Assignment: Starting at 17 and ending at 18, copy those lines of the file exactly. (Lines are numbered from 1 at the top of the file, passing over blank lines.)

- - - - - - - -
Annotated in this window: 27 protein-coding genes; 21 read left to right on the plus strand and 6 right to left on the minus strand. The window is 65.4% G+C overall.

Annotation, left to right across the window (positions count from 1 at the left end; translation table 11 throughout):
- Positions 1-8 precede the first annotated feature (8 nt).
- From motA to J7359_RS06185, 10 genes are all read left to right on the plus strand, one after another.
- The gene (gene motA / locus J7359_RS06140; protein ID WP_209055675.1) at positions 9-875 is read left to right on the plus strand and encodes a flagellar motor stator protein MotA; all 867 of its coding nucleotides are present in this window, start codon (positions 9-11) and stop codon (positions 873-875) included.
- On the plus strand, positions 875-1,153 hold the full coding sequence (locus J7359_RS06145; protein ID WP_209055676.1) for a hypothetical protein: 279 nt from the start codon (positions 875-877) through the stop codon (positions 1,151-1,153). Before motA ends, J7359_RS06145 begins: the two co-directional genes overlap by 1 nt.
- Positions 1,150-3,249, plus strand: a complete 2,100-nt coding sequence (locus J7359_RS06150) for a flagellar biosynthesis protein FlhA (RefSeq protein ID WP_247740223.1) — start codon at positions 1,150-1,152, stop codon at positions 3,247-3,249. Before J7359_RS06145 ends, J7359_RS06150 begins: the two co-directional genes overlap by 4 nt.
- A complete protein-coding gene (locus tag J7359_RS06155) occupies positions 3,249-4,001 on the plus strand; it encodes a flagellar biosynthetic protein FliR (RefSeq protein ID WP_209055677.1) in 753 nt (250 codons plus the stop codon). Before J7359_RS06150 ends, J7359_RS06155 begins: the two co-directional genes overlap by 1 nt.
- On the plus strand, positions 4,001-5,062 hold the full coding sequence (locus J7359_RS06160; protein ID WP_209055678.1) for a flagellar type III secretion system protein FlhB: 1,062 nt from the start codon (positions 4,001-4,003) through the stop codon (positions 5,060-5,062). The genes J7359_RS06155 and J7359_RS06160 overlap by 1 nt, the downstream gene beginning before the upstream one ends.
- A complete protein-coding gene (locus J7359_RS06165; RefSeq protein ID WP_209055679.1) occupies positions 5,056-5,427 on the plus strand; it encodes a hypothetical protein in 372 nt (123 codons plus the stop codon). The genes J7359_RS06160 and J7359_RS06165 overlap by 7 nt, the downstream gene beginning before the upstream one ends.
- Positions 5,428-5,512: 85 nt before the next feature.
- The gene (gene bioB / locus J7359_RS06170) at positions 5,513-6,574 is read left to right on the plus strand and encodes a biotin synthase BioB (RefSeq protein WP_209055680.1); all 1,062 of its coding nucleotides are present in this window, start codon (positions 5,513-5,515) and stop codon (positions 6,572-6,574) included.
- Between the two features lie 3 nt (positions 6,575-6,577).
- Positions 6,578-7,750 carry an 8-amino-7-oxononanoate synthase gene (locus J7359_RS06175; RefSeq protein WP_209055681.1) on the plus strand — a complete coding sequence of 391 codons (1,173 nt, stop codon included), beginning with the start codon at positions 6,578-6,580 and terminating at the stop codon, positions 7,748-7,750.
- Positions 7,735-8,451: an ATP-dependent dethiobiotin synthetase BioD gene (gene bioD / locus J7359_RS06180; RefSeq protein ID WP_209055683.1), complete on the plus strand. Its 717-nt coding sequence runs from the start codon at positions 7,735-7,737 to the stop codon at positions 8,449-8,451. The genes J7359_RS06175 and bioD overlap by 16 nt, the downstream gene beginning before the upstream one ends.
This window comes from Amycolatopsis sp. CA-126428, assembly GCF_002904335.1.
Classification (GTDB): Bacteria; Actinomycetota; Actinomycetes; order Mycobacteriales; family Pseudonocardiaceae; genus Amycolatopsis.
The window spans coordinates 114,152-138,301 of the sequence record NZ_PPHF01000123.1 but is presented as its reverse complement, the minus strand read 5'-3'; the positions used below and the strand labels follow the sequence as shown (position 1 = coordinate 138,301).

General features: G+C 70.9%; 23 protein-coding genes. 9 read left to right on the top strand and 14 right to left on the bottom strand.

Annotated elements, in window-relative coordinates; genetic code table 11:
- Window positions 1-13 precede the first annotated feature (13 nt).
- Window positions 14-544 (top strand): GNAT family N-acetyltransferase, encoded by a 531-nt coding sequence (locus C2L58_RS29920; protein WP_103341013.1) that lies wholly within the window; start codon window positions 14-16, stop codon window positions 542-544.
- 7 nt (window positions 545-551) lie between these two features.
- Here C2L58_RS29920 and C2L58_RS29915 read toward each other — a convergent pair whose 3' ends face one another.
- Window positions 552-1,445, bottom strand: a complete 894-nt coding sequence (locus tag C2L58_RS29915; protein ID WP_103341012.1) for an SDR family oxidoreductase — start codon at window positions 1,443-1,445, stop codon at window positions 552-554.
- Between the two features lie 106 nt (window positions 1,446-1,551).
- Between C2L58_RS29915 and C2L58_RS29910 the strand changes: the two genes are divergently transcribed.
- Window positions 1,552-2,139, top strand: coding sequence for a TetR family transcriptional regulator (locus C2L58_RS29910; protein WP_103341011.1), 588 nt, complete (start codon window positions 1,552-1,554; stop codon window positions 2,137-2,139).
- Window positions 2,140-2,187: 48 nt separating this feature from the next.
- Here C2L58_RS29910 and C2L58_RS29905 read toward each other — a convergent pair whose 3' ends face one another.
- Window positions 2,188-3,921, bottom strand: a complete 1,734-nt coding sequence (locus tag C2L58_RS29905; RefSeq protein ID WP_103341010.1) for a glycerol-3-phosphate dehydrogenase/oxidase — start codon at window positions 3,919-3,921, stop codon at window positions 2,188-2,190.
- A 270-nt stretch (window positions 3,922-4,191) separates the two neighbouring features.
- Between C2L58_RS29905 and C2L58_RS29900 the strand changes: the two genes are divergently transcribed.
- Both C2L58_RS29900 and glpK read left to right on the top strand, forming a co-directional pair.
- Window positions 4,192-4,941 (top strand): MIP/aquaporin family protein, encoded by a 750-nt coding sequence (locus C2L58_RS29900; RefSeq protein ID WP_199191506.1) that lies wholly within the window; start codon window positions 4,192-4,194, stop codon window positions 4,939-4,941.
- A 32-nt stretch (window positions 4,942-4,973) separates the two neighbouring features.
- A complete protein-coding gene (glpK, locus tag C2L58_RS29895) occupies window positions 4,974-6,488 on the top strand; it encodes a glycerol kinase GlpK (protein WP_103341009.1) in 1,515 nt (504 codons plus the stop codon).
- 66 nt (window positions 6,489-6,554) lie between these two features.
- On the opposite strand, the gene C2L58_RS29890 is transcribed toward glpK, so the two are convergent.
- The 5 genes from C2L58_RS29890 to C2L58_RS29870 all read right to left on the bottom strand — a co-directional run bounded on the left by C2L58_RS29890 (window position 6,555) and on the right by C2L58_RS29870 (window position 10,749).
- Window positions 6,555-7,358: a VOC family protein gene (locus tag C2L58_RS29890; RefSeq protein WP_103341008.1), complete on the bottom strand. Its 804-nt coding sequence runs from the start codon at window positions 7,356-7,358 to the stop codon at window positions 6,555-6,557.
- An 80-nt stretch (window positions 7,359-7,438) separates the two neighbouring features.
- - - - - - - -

Classification (GTDB): Bacteria; Actinomycetota; Actinomycetes; order Mycobacteriales; family Pseudonocardiaceae; genus Amycolatopsis.
The window spans coordinates 114,152-138,301 of the sequence record NZ_PPHF01000123.1 but is presented as its reverse complement, the minus strand read 5'-3'; the positions used below and the strand labels follow the sequence as shown (position 1 = coordinate 138,301).